Even if Charlesbridge Publishing in Watertown, Mass., weren’t turning 25 next year, its decision to give up distributing its own books makes 2014 noteworthy. The company has inked a deal with Random House Publisher Services for U.S. and international sales, excluding Canada, starting January 1. “From a publishing perspective, we’ll have more time to think strategically,” said Brent Farmer, president and publisher. But, he clarified, “it doesn’t mean we’ll do more books.” That’s because Charlesbridge increased its book production by 50% in 2010 when it added an adult line along with high-profile children’s titles, including a Peter Yarrow imprint, with its acquisition of Imagine Publishing. The publisher went from 35 books a year to about 50–60.

“It’s different to plan what your needs are in a digital age,” said v-p and associate publisher Mary Ann Sabia, who with Farmer decided to look into other options rather than continue doing its own distribution and renew the company’s lease with an 18,000-sq.-ft. warehouse facility nearby. Last November they began contacting distributors and reassessing their storage needs, which shifted not just because of the growth of e-books but also because of their decision to discontinue the classroom side of Charlesbridge Publishing Inc., which launched in 1980 and which spawned the trade division in 1989. Although Charlesbridge is no longer publishing school curriculum materials, the press is using its 6,000-sq.-ft. basement to continue to fulfill orders.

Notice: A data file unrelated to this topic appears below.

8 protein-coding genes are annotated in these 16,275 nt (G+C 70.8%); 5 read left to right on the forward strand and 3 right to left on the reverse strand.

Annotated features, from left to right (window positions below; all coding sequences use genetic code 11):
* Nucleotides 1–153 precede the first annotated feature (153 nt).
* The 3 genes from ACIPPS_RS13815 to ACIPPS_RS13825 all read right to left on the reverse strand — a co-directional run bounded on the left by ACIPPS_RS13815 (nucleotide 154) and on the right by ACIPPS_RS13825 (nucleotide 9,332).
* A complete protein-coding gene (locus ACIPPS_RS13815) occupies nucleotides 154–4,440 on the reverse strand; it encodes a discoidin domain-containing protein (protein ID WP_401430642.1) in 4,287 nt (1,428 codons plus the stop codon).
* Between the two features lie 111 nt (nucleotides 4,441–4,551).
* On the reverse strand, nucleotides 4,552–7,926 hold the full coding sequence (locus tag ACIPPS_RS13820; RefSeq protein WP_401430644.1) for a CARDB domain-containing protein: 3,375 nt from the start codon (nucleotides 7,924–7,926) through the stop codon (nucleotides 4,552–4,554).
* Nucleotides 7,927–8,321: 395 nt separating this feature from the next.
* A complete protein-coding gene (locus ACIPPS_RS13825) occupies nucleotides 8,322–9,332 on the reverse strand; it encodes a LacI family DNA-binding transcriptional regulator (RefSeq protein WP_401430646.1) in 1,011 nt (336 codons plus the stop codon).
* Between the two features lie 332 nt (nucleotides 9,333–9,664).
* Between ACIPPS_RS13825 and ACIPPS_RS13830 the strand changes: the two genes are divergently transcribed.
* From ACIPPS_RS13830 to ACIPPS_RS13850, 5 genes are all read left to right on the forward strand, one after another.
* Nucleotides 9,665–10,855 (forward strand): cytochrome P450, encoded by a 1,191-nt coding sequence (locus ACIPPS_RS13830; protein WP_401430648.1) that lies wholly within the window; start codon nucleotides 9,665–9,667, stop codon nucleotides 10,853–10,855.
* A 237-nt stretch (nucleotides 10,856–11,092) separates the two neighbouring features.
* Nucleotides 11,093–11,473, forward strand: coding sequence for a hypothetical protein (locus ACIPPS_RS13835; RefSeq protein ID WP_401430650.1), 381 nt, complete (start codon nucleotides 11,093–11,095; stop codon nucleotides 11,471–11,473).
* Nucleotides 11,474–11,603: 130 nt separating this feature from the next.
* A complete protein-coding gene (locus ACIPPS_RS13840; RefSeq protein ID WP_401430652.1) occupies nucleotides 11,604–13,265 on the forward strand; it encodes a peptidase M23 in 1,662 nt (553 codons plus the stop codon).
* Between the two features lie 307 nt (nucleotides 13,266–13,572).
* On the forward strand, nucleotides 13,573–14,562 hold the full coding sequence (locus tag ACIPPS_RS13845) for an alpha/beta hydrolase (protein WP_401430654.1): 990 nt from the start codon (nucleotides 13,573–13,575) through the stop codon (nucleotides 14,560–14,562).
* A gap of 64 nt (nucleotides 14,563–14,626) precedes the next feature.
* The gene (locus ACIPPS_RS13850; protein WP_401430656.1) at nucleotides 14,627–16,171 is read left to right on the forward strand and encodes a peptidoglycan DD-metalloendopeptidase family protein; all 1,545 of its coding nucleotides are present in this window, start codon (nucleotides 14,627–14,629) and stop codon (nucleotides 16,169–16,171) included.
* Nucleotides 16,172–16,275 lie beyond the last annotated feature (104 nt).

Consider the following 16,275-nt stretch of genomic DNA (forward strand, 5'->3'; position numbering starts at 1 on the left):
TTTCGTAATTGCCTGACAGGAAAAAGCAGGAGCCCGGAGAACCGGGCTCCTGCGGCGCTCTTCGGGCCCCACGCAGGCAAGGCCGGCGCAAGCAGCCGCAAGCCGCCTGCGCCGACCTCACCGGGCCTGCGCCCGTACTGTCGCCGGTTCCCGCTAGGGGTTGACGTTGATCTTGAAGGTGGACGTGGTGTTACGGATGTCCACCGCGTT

In some respects what is now Charlesbridge, formerly the trade division, was created at the height of the whole-language movement – when teachers began using trade books in the classroom – is at a similar juncture today. Educators are once again looking to integrate more trade titles into their classes with the adoption by most states of the Common Core standards. And Charlesbridge could see a consequent boost, particularly with an assist from its new partnership with Random House.

Farmer is pleased with how much Charlesbridge has accomplished to date, not least of which is its ability to survive and thrive as an independent. “We’re small and nimble. And we’re really fortunate to have an amazing staff, and staff that’s been here for a long time,” he said. He looks forward to moving to full-service distribution, instead of just outsourcing storage and shipping. Charlesbridge will gain benefits of scale, and, for the first time, the press will have a dedicated adult sales force.Charlesbridgestaffers will also be able to take advantage of Random House’s educational gatherings for client lines, mix with other publishers, and gain exposure to best industry practices. The press will also have an ally during difficult industry situations. “When you look at the Borders bankruptcy,” said Farmer, “that’s something we had to handle on our own.” In addition, Sabia said, she looks forward to the fact that “all the day-to-date operational headaches will be eliminated.” That includes ones induced since the beginning of May to make the transition to full-service distribution seamless. “Once it’s done,” Farmer said, “we’ll be in a position to transition.”